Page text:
Pope Francis has issued a strong appeal for traditional family values in his first public Mass in Africa.
In his homily, Francis called for Kenyans to support families and welcome children as a blessing. He urged them to resist practices “which foster arrogance in men, hurt or demean women and threaten the life of the innocent unborn”.
He also called for Kenyans to shape a more just society that looked out for the poor and to “reject everything that leads to prejudice and discrimination, for these things are not of God”.
Tens of thousands of faithful attended the Mass on the rain-soaked campus of the University of Nairobi. The celebration was marked by ululating Kenyan singers and traditional dancers.
Francis received a raucous welcome from the crowd as he zoomed around the grounds in his open-sided popemobile, some 10,000 police on hand for security. Some people had been there since 3am, braving heavy showers, while others lined up in queues three kilometres (1.8 miles) deep to get close to the venue.
“Kenyan society has long been blessed with strong family life, a deep respect for the wisdom of the elderly and love for children,” the Pope said.
“The health of any society depends on the health of its families.
“For their sake, and for the good of society, our faith in God’s word calls us to support families in their mission in society, to accept children as a blessing for our world, and to defend the dignity of each man and woman, for all of us are brothers and sisters in the one human family.”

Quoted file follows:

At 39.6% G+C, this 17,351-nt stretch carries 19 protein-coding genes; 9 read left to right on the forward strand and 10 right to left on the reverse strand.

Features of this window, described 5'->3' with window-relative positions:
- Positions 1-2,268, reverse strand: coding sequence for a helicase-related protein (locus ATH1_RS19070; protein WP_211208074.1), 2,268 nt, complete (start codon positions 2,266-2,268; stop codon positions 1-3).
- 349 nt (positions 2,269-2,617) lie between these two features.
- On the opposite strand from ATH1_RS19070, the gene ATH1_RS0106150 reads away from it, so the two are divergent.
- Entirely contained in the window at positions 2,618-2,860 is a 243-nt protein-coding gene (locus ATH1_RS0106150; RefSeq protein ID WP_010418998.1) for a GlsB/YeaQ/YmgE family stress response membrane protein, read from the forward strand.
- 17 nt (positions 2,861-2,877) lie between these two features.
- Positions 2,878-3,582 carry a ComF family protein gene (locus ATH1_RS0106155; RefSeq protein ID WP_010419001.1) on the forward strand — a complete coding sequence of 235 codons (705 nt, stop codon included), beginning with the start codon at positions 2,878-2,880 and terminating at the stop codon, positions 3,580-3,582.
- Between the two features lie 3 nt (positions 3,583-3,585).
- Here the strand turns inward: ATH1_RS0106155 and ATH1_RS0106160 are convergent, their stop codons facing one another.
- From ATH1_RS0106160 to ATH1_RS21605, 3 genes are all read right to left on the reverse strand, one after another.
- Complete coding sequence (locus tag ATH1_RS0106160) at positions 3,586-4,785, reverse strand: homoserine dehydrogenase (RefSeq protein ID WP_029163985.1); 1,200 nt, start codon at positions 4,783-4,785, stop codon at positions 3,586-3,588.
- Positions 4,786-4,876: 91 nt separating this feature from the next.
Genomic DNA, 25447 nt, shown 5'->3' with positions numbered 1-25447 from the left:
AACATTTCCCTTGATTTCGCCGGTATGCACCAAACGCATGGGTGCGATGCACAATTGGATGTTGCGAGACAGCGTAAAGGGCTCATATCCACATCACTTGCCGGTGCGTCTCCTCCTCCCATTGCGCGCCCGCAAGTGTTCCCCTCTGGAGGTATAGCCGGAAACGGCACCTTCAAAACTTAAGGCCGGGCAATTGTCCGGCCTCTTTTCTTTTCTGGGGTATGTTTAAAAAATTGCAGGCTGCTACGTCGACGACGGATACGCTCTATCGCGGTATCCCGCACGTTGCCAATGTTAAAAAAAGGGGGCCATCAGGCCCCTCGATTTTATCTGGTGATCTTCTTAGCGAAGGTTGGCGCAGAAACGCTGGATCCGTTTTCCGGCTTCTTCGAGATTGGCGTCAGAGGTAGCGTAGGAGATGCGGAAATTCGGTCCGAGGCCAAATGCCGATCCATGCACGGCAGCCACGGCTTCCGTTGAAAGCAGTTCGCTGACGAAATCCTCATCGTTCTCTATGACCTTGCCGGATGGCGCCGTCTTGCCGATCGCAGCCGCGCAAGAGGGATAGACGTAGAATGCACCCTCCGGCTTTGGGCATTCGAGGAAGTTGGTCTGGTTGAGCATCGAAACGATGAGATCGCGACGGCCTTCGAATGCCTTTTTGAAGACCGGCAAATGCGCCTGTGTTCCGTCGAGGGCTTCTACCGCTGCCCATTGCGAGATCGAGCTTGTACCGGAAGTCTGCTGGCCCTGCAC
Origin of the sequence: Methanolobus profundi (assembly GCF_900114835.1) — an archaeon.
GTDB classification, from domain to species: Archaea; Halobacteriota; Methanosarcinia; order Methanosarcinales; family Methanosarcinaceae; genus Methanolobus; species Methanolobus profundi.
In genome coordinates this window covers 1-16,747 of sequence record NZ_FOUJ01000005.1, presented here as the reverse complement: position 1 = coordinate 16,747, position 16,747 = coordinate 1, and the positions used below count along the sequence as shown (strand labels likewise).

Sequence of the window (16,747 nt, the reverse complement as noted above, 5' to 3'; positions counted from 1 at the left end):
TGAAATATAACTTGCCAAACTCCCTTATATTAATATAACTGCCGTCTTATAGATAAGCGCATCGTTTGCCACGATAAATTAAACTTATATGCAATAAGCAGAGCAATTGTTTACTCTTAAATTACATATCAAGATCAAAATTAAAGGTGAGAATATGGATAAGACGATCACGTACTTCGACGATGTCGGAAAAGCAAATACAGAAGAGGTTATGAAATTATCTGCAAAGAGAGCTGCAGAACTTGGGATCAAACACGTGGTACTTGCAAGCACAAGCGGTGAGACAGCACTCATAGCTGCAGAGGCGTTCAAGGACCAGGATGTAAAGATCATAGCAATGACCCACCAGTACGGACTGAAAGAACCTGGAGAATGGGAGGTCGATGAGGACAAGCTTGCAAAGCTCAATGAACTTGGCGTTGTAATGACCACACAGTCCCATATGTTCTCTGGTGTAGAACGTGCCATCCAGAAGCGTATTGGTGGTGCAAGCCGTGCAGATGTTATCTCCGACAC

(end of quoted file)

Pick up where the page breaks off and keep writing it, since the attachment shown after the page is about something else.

“In obedience to God’s word, we are also called to resist practices which foster arrogance in men, hurt or demean women, and threaten the life of the innocent unborn.
“We are called to respect and encourage one another, and to reach out to all those in need. Christian families have this special mission: to radiate God’s love, and to spread the life-giving waters of his Spirit. This is especially important today, for we are seeing the growth of new deserts created by a culture of materialism and indifference to others.”
The Pope also stressed the importance of baptism, confirmation and the Eucharist.
“We need these gifts of grace! Our world needs these gifts! Kenya needs these gifts! They strengthen us in fidelity amid adversity, when we seem to be walking ‘in the valley of the shadow of death’. But they also change our hearts. They make us more faithful disciples of the divine Master, vessels of mercy and loving kindness in a world wounded by selfishness, sin and division.”
Before the Mass Pope Francis told Christian and Muslim leaders that they had little choice but to engage in dialogue to guard against the “barbarous” Islamist attacks that have struck Kenya.
Nelly Ndunge, 29, who had been out since 5am in hopes of getting a glimpse of the Pope, said: “I am a Catholic and I believe he is godsend.” She said Francis’s visit to Kenya was a blessing because it would renew her faith — and had boosted her printing business: she said she had already sold nearly 3,000 copies of a 2016 calendar with the pope’s portrait on it.
Pope Francis is to head later today to the UN regional headquarters in Nairobi to give a speech on the environment.
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